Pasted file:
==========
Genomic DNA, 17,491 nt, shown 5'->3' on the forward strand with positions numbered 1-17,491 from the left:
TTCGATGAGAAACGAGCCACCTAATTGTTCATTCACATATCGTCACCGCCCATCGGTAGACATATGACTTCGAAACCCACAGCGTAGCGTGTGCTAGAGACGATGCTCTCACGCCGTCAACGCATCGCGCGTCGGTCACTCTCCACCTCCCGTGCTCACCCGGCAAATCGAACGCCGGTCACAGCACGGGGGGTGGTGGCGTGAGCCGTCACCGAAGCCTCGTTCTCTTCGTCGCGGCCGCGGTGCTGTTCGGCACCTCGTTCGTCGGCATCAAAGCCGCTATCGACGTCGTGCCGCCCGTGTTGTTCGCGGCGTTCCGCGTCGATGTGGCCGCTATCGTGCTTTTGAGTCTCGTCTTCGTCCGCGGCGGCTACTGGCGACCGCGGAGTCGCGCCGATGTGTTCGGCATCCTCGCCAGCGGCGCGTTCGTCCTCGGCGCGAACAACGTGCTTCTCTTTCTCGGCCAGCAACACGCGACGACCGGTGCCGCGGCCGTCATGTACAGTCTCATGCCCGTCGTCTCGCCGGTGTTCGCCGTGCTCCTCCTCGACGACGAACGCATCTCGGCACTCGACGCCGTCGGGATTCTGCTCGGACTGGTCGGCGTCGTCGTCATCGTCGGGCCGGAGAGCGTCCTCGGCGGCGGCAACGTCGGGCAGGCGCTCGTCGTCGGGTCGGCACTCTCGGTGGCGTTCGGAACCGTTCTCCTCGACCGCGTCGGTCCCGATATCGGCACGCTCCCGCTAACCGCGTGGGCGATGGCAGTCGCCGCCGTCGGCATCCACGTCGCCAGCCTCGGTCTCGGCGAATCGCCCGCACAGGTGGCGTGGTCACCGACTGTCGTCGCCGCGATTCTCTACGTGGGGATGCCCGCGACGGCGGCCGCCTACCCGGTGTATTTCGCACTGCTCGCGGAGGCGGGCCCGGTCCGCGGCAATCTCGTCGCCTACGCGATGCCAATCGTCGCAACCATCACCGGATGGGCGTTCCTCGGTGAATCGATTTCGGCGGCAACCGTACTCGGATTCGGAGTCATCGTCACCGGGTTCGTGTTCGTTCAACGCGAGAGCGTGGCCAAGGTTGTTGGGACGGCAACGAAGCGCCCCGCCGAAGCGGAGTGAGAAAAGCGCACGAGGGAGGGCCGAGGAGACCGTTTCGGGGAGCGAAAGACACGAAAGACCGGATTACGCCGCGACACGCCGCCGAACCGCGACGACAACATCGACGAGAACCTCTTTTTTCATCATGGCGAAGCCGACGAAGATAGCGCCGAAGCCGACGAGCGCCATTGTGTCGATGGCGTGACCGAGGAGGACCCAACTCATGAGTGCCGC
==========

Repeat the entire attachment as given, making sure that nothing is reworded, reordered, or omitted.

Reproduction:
Genomic DNA, 17,491 nt, shown 5'->3' on the forward strand with positions numbered 1-17,491 from the left:
TTCGATGAGAAACGAGCCACCTAATTGTTCATTCACATATCGTCACCGCCCATCGGTAGACATATGACTTCGAAACCCACAGCGTAGCGTGTGCTAGAGACGATGCTCTCACGCCGTCAACGCATCGCGCGTCGGTCACTCTCCACCTCCCGTGCTCACCCGGCAAATCGAACGCCGGTCACAGCACGGGGGGTGGTGGCGTGAGCCGTCACCGAAGCCTCGTTCTCTTCGTCGCGGCCGCGGTGCTGTTCGGCACCTCGTTCGTCGGCATCAAAGCCGCTATCGACGTCGTGCCGCCCGTGTTGTTCGCGGCGTTCCGCGTCGATGTGGCCGCTATCGTGCTTTTGAGTCTCGTCTTCGTCCGCGGCGGCTACTGGCGACCGCGGAGTCGCGCCGATGTGTTCGGCATCCTCGCCAGCGGCGCGTTCGTCCTCGGCGCGAACAACGTGCTTCTCTTTCTCGGCCAGCAACACGCGACGACCGGTGCCGCGGCCGTCATGTACAGTCTCATGCCCGTCGTCTCGCCGGTGTTCGCCGTGCTCCTCCTCGACGACGAACGCATCTCGGCACTCGACGCCGTCGGGATTCTGCTCGGACTGGTCGGCGTCGTCGTCATCGTCGGGCCGGAGAGCGTCCTCGGCGGCGGCAACGTCGGGCAGGCGCTCGTCGTCGGGTCGGCACTCTCGGTGGCGTTCGGAACCGTTCTCCTCGACCGCGTCGGTCCCGATATCGGCACGCTCCCGCTAACCGCGTGGGCGATGGCAGTCGCCGCCGTCGGCATCCACGTCGCCAGCCTCGGTCTCGGCGAATCGCCCGCACAGGTGGCGTGGTCACCGACTGTCGTCGCCGCGATTCTCTACGTGGGGATGCCCGCGACGGCGGCCGCCTACCCGGTGTATTTCGCACTGCTCGCGGAGGCGGGCCCGGTCCGCGGCAATCTCGTCGCCTACGCGATGCCAATCGTCGCAACCATCACCGGATGGGCGTTCCTCGGTGAATCGATTTCGGCGGCAACCGTACTCGGATTCGGAGTCATCGTCACCGGGTTCGTGTTCGTTCAACGCGAGAGCGTGGCCAAGGTTGTTGGGACGGCAACGAAGCGCCCCGCCGAAGCGGAGTGAGAAAAGCGCACGAGGGAGGGCCGAGGAGACCGTTTCGGGGAGCGAAAGACACGAAAGACCGGATTACGCCGCGACACGCCGCCGAACCGCGACGACAACATCGACGAGAACCTCTTTTTTCATCATGGCGAAGCCGACGAAGATAGCGCCGAAGCCGACGAGCGCCATTGTGTCGATGGCGTGACCGAGGAGGACCCAACTCATGAGTGCCGC